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Technical Workgroups :: Biosensors and Biomarkers

Effect of Mississippi River Diversion on Carbon and Nitrogen Loading, Water Quality, Microbial Ecology, and Hypoxia in the Wetlands of Gulf of Mexico
Dr. Ramaraj Boopathy, Nicholls State University Department of Biological Sciences

This project monitors the water quality, in terms of carbon and nitrogen loading and microbial population in the water column as it influences hypoxia in the wetlands, of lower Barataria-Terreobonne Estuary. Specific objectives were:

  1. To continue to monitor the water quality and microbial loads in the water columns of the wetland.
  2. To monitor physico-chemical changes including pH, salinity, temperature, dissolved oxygen, nitrate, phosphate, ammonia, and total organic carbon in the bay in many sampling locations through various seasons.
  3. To study the influence of organic pollution and nitrate from fertilizer run-off on hypoxia in the lower reaches GoM estuary.

Water quality was monitored at five different sites, namely, Point Legard Bend, Coffee Bay, Hackberry Bay, Pelican Point, and Independent Island, in the Barataria Bay. Monthly water samples were collected and water quality was analyzed for Chemical Oxygen Demand (COD), pH, turbidity, salinity, temperature, Dissolved Oxygen (DO), nitrate, nitrite, ammonia, phosphate, fecal coliform bacteria, and total heterotrophic bacteria. The data indicates that there is a seasonal difference as well as difference among various sites. The carbon and nitrogen loadings were higher than other sites in two of the tested areas, Hackberry Bay and Independent Island. The source of this pollution in Hackberry Bay is a cattle farm nearby; due to runoff of manure from cattle increased the carbon and nitrogen concentration in this site. At Independent Island, the reason for increased nitrogen and carbon concentration is the presence of a bird-sanctuary nearby. There is a localized hypoxia in these waters. We continue to monitor the water quality and we have a good data set for the past four years on these five sites in the lower reaches of Barataria bay. One interesting observation was the presence of antibiotic resistant bacteria such as E. coli and Pseudomonas in the water columns of Barataria bay. We isolated and identified several antibiotic resistant enteric bacteria in the water samples. Some of these bacteria are also salt tolerant which survived at high salinity conditions up to 55 ppt. This observation will have significant impact on oyster farming in the bay. The Louisiana Department of Human and Health Services closes the oyster beds for harvesting if the E.coli count is 14 MPN FC/100 ml sample, and this water quality standard is set based solely on the fact that the E. coli cannot survive high salinity.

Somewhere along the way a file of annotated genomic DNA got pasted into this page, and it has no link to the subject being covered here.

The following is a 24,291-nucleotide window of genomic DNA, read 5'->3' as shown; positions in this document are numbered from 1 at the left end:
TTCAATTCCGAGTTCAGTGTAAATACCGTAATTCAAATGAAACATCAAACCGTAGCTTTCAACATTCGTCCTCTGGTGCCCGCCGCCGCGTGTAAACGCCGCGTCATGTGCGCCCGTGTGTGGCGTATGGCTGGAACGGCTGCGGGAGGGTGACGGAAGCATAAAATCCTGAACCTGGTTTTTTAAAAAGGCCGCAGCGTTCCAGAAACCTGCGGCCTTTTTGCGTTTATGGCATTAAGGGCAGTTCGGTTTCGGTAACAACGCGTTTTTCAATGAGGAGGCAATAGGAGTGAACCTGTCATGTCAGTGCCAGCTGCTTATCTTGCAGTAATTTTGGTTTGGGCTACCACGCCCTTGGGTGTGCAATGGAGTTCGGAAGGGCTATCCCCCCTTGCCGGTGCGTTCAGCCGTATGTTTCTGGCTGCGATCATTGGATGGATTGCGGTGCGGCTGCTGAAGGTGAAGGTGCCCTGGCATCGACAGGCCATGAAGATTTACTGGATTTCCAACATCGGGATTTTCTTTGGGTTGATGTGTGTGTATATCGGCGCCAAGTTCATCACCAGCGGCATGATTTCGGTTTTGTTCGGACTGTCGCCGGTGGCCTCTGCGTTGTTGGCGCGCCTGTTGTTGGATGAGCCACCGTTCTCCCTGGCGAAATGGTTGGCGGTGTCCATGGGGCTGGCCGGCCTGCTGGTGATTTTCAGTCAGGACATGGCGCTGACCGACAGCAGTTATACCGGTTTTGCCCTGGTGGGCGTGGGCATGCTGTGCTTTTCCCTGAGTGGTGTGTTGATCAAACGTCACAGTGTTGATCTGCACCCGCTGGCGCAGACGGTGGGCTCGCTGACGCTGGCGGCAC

Monitoring Reproductive Biomarkers of Fish and Amphibians in the Barataria-Terrebonne Wetlands Restoration Area
Dr. Gary Lafleur, Nicholls State University Department of Biological Sciences
Dr. Lois Nelson, Nicholls State University Department of Biological Sciences

The objective of this project was to monitor reproductive health in a subset of the aquatic organisms in the Barataria-Terrebonne Estuary combining the following surveys:

  1. Behavioral biomarkers of reproduction including frog-call surveys to document which species are courting, the seasonal duration of their activity, and annual variability in courtship.
  2. Anatomical biomarkers of reproduction including the gonadosomatic index and gonadal histology of fish and amphibians to document reproductive seasons and energy investments
  3. Molecular biomarkers of reproduction including the expression of female-specific proteins such as vitellogenin, and male-specific proteins such as the androgen receptor in order to test whether cross-gender gene expression may be occurring.

We have established five survey sites within the BTES ranging from the saltwater habitats of the Isled Dernieres Barrier Island Refuge to the upper reaches of the freshwater swamps near Bayou Chevreuil and Lake Des Allemands. At these sites we have collected a diverse group of aquatic animals ranging from fish to amphibians, and we have documented reproductive health using the above combination of observations.